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  • This episode is supported by Great Courses Plus.

  • Cramming isn't the ideal way to study for an exam, but you're here.

  • You've come to this video likely with an exam tomorrow a few hours.

  • So, let's focus on what you can do to optimize your time.

  • How do you effectively cram for your exam?

  • You might not be able to learn a lot but you can store a bunch of information into your short-term memory.

  • Try using the ancient technique of the Memory Palace.

  • Dated back as far as 80 B.C., this technique involves associating ideas you want to memorize with memorable places like your home.

  • One study had medical students create Memory Palaces to help them remember the actions of insulin.

  • In this example, you might store glycosis in your living room and ketogenesis in the kitchen.

  • Then you can mentally travel through your house to recall each room.

  • Those who create memory palaces perform significantly better on tests than those who don't.

  • And the reasons for this is that our visual and spatial memory is quite strong and connecting information to those already existing memories proves extremely effective.

  • You should also use mnemonic devices wherever possible.

  • Trying to memorize the Kreb's Cycle?

  • Take the beginning of each product, and make a sentence out of it!

  • "Can I keep singing songs for my Oscars?''

  • You can also create rhymes or songs.

  • This method has been proven in several studies as a way of committing information to memory.

  • And the weirder you make them, the better!

  • Now, does your exam prep include rereading your notes and text book?

  • You're not alone - but you should cut it out!

  • A study had participants read an educational text.

  • One group was then instructed to reread the text a second time where the other group only read it once.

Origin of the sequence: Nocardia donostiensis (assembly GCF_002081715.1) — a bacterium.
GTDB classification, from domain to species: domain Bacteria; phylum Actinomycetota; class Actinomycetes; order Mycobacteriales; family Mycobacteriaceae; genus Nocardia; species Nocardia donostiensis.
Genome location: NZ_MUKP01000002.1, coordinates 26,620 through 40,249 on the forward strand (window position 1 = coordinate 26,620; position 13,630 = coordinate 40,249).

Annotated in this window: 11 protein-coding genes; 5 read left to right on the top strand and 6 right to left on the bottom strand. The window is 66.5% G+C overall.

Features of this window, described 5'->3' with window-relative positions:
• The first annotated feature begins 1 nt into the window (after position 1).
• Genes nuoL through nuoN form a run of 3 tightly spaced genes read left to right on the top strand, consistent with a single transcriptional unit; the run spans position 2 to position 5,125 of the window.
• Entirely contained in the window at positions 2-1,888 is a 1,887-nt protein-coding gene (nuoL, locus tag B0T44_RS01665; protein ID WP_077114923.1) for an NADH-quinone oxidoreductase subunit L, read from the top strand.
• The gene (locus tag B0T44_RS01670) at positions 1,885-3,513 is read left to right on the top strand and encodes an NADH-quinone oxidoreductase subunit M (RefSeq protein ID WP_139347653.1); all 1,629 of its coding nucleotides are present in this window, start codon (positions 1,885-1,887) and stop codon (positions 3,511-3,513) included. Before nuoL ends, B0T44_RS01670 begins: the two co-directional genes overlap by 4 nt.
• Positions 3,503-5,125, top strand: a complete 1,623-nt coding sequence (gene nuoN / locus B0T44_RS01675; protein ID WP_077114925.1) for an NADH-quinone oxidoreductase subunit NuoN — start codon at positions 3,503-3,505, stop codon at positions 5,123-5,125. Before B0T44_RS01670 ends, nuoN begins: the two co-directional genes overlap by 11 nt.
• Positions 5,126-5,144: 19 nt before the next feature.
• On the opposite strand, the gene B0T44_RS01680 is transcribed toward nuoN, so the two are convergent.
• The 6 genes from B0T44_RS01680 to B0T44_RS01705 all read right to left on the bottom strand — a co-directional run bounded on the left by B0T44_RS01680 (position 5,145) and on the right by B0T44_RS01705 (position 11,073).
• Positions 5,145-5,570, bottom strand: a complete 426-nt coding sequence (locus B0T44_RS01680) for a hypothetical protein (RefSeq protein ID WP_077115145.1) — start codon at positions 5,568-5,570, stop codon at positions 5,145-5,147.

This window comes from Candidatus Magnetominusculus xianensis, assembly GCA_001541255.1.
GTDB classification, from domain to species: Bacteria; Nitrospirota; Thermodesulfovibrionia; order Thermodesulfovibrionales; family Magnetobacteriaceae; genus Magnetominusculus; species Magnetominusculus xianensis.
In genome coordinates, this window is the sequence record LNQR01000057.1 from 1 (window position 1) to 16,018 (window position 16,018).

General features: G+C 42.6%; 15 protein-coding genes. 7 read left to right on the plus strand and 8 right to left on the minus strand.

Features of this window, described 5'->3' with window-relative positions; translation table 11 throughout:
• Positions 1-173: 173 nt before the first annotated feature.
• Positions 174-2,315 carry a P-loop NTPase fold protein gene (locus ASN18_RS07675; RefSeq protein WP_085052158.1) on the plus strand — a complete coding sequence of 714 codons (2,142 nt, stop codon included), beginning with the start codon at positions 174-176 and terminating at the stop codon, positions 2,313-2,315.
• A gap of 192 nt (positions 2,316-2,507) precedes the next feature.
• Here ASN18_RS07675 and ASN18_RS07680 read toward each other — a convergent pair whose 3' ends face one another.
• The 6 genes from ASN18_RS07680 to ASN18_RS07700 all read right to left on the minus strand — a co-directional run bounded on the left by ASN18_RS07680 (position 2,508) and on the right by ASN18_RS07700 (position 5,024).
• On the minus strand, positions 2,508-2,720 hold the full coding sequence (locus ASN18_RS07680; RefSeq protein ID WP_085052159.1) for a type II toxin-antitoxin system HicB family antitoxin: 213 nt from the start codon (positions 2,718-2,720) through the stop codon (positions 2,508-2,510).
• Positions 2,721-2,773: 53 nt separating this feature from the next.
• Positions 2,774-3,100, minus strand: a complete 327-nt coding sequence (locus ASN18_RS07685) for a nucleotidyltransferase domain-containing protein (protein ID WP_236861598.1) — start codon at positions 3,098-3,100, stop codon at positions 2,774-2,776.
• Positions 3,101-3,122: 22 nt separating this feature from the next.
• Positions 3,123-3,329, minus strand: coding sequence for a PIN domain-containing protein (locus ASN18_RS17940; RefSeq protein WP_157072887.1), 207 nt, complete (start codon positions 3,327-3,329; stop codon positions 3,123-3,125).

• They were then tested through multiple choice, short-answer questions, and text summaries to gauge their ability to retain the information.

  • The experimenters found no significant differences in performance between the two groups, suggesting that rereading provides no clear benefit.

  • And while we know exams are stressful, put some energy into de-stressing while studying and during your exam.

  • Stress causes your body to release adrenaline, increases your heart rate, and can make you sweat.

  • And about 20 minutes after feeling stressed, your body undergoes a delayed stress response, releasing the hormone cortisol.

  • Cortisol attaches to receptors on the hippocampus, which is a seahorse shaped region of your brain that is part of the limbic system.

  • And it's the hippocampus that's responsible for turning short-term memories into long-term memories.

  • But when cortisol binds to the hippocampus, it impairs retrieval of memory.

  • Therefore if you are stressed, you will have a more difficult time recalling information during an exam.

  • So take some deep breaths!

  • But just "turning off" stress is easier said than done.

  • That's why you need a study technique that is stress proof.

  • Scientists recommend testing yourself!

  • Practice tests are not only a scientifically-supported means of improving memory recall, but they stand up to stressful situations.